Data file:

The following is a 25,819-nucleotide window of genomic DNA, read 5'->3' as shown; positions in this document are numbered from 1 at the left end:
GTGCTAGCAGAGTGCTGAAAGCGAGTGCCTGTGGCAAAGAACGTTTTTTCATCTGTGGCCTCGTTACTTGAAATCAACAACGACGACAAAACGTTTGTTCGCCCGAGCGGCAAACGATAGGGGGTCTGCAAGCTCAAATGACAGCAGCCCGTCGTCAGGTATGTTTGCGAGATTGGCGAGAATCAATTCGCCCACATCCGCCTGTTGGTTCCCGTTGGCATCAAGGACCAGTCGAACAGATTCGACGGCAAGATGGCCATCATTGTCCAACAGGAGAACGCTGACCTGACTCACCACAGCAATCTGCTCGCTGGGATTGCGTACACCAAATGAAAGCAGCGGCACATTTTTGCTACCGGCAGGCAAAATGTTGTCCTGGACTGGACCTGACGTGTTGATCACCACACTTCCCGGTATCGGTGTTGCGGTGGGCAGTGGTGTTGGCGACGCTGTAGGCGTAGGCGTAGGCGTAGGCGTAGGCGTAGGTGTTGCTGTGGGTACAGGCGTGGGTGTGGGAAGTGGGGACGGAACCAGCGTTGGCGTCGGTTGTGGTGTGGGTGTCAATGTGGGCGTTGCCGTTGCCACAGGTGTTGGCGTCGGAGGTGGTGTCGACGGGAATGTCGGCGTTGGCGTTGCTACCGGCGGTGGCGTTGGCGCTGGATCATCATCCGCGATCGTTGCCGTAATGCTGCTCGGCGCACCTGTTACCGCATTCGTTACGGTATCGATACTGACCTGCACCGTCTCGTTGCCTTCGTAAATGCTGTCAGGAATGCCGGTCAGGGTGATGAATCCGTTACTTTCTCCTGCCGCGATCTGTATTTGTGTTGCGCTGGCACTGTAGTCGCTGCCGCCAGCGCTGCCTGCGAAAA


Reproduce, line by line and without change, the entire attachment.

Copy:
The following is a 25,819-nucleotide window of genomic DNA, read 5'->3' as shown; positions in this document are numbered from 1 at the left end:
GTGCTAGCAGAGTGCTGAAAGCGAGTGCCTGTGGCAAAGAACGTTTTTTCATCTGTGGCCTCGTTACTTGAAATCAACAACGACGACAAAACGTTTGTTCGCCCGAGCGGCAAACGATAGGGGGTCTGCAAGCTCAAATGACAGCAGCCCGTCGTCAGGTATGTTTGCGAGATTGGCGAGAATCAATTCGCCCACATCCGCCTGTTGGTTCCCGTTGGCATCAAGGACCAGTCGAACAGATTCGACGGCAAGATGGCCATCATTGTCCAACAGGAGAACGCTGACCTGACTCACCACAGCAATCTGCTCGCTGGGATTGCGTACACCAAATGAAAGCAGCGGCACATTTTTGCTACCGGCAGGCAAAATGTTGTCCTGGACTGGACCTGACGTGTTGATCACCACACTTCCCGGTATCGGTGTTGCGGTGGGCAGTGGTGTTGGCGACGCTGTAGGCGTAGGCGTAGGCGTAGGCGTAGGCGTAGGTGTTGCTGTGGGTACAGGCGTGGGTGTGGGAAGTGGGGACGGAACCAGCGTTGGCGTCGGTTGTGGTGTGGGTGTCAATGTGGGCGTTGCCGTTGCCACAGGTGTTGGCGTCGGAGGTGGTGTCGACGGGAATGTCGGCGTTGGCGTTGCTACCGGCGGTGGCGTTGGCGCTGGATCATCATCCGCGATCGTTGCCGTAATGCTGCTCGGCGCACCTGTTACCGCATTCGTTACGGTATCGATACTGACCTGCACCGTCTCGTTGCCTTCGTAAATGCTGTCAGGAATGCCGGTCAGGGTGATGAATCCGTTACTTTCTCCTGCCGCGATCTGTATTTGTGTTGCGCTGGCACTGTAGTCGCTGCCGCCAGCGCTGCCTGCGAAAA